The wall of Eric Doeringer’s Brooklyn studio is covered with Andy Warhol’s Campbell’s soup cans and silkscreened Flowers, Jasper Johns’ spirited American Flag, and and Ellsworth Kelley's abstract Green Blue Red shapes. Or at least it seems so until a closer examination reveals the charming imperfections in the artworks. This is because they’re not the originals, which go for millions of dollars at auction, but Doeringer’s own copies, or "bootlegs" of highly-recognizable pieces.
Doeringer started the series in the early 2000s, after moving to New York and being inspired by the vendors on Canal Street, who famously sell knockoff Louis Vuitton and Chanel handbags. Much like a designer bag, a painting from one of the art world’s biggest names can come with a hefty price tag. So, Doeringer set out to make unauthorized copies of some of the most desired artworks out there, which he’s sold for less on the streets of Chelsea, outside galleries featuring the very artists he’s bootlegged, and at shows and fairs worldwide.
“With the bootlegs, I had this idea that I was going to make these things that are cheap, like a knockoff of these luxury goods,” Doeringer says. “But I think over the years I became more interested in these questions of ownership, authenticity, and originality.”
Doeringer went on to bootleg an entire Christy’s auction, which featured a spray-painted, inflatable Rabbit after Jeff Koons’s steel sculpture of the same name. The original sold for a record-breaking $90.2 million, while his was priced at $1000. For Doeringer’s latest exhibition, “Fuck Em if They Can’t Take a Joke,” the artist made over 200 miniature Christopher Wool paintings to be displayed alongside his other bootlegs. The show at Anna Erickson’s Miami Design District gallery stood out amongst its impressive slate of programming during Miami Art Week. And not just because Doeringer added a last minute bootleg of Maurizio Cattelan’s Comedian, the duct-taped banana that took Art Basel by storm. We asked Doeringer all about it.
So, how did this exhibit fall into place?
Anna Erickson, who curated the show and got it all together, is someone I’ve known for a long time. She used to be in New York and I did a show with her in Berlin probably ten years ago. She contacted me and said that she wanted to do something at Art Basel. We talked a bit about what that might be, and I got really excited about doing something on Christopher Wool. I thought that that would be a really good focus.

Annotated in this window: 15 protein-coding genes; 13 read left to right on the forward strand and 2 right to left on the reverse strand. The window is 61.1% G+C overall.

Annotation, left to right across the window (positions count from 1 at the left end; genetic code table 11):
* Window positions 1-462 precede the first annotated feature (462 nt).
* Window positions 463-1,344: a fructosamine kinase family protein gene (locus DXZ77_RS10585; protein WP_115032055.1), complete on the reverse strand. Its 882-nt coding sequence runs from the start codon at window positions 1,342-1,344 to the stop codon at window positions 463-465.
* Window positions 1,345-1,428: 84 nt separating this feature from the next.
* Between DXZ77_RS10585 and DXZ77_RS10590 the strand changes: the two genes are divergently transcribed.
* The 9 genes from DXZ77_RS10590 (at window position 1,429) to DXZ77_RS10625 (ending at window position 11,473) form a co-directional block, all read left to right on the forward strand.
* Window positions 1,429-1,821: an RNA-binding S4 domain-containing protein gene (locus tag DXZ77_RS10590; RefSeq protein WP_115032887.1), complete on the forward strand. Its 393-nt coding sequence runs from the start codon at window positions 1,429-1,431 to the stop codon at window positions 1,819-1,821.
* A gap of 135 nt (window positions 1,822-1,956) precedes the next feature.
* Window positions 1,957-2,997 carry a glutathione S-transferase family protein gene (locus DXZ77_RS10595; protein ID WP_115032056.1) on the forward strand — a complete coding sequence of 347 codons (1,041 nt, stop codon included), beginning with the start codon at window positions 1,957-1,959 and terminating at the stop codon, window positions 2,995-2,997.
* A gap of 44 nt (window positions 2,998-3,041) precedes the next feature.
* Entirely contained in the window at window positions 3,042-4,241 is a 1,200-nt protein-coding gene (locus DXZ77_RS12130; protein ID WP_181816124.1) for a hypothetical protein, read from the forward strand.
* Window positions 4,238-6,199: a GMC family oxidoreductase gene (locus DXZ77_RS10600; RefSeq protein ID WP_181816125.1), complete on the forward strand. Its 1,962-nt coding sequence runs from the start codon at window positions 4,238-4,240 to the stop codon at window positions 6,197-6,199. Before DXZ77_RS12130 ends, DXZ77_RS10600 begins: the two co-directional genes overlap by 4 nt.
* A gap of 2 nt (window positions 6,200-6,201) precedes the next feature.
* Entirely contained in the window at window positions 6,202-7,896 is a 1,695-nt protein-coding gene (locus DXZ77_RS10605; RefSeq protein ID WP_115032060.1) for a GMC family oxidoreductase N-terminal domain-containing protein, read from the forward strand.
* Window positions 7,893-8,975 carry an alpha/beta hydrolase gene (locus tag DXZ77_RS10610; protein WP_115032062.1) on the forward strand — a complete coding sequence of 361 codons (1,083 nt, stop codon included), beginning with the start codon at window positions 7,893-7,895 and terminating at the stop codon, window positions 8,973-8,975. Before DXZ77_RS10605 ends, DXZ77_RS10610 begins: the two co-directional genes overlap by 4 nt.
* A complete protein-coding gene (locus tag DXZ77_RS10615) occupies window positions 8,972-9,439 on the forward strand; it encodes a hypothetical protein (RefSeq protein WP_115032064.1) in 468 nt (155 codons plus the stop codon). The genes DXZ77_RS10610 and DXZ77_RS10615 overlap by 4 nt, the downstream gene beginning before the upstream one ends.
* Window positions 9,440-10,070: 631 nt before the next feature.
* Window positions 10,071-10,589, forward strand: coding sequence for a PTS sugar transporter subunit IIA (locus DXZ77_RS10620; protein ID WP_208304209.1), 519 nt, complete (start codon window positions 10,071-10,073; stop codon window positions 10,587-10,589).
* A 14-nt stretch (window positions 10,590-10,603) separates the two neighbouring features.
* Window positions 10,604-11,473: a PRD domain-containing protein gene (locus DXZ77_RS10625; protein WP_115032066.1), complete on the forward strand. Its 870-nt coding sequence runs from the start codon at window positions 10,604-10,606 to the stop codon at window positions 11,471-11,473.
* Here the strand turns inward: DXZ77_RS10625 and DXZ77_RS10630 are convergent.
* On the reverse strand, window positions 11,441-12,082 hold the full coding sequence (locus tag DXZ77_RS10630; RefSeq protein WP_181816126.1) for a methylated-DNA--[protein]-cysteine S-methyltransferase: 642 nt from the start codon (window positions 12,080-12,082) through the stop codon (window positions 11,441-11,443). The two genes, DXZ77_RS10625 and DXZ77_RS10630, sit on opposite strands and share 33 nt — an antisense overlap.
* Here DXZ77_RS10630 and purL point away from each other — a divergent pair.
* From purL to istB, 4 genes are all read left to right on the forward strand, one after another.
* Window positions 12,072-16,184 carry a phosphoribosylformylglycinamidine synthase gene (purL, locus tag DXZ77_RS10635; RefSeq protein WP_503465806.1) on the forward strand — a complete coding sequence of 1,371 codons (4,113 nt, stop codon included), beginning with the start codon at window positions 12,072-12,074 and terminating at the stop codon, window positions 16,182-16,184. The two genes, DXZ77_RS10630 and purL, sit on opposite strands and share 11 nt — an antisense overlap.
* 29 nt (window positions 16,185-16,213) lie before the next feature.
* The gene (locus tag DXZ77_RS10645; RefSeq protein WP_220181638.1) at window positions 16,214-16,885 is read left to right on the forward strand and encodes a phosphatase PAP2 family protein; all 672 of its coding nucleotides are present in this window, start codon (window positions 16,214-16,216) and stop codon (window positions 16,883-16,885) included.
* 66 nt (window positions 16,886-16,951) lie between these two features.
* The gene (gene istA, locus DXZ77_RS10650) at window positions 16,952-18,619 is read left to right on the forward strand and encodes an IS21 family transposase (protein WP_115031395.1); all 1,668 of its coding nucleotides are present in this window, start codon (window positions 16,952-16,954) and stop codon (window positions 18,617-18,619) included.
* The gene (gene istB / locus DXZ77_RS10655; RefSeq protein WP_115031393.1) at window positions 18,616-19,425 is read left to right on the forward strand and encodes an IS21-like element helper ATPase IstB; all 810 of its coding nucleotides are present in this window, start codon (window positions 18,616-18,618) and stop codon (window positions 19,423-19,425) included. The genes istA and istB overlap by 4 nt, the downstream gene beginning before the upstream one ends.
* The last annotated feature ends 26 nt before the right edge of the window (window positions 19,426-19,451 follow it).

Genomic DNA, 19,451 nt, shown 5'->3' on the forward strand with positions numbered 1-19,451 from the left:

What is it about his work that made him the perfect centerpiece for the show?
His work is made with stencils, rubber stamps, and silk screens, and he’ll make the same painting multiple times with very minor variations. His work is all about reproduction and repetition. He’ll take a photograph of a painting and then turn that into a silkscreen and then make another painting out of that. They all build off of each other. It just sort of seemed like a really good subject for me to work with and they’re instantly recognizable. Obviously for me, copyright comes up and in his work also — not that there’s no copyright there, but it’s very thin. They’re made to look like they’re mass-produced with a stencil you buy at the hardware store. I think both in his case and in mind we made the stencils ourselves, but they have the look of being something that was made by your landlord or something.
It’s called ‘Fuck Em if They Can’t Take a Joke’ and that was taken from one of Wool’s most famous paintings. It’s a call to that, but also hoping that the artists that I’m copying could take it as a joke. I’ve been lucky not to have a lot of legal problems, but a few artists sent me cease and desist letters. You know, it’s kind of like, c’mon guys…
I saw that you replicated Cattelan’s banana as well.
Yeah! I saw that at the opening and was like, ‘We’ve got to put that in the show.’ It was such a great piece because it’s obviously something that anyone could make, but it’s a Cattelan and it’s this piece that everyone was talking about. What makes his banana worth $120,000 and mine worth $1,000? I would posit that my banana would have more value than yours would if you made one. And yet it’s the same thing. If we each put a banana up on a wall in a museum, no one would know whose was whose. I think what was funny about seeing the media reaction to that piece was there were all of these headlines about the $120,000 banana, but you’re not actually getting the banana. You’re just getting a certificate that’s got instructions and says you can put it on the wall and change it out. You’re buying an idea, and it’s not something you can copyright. Apparently one of the people that bought one came to the show. And I was like, ‘You couldn’t sell him one? That’s less than his sales tax actually.’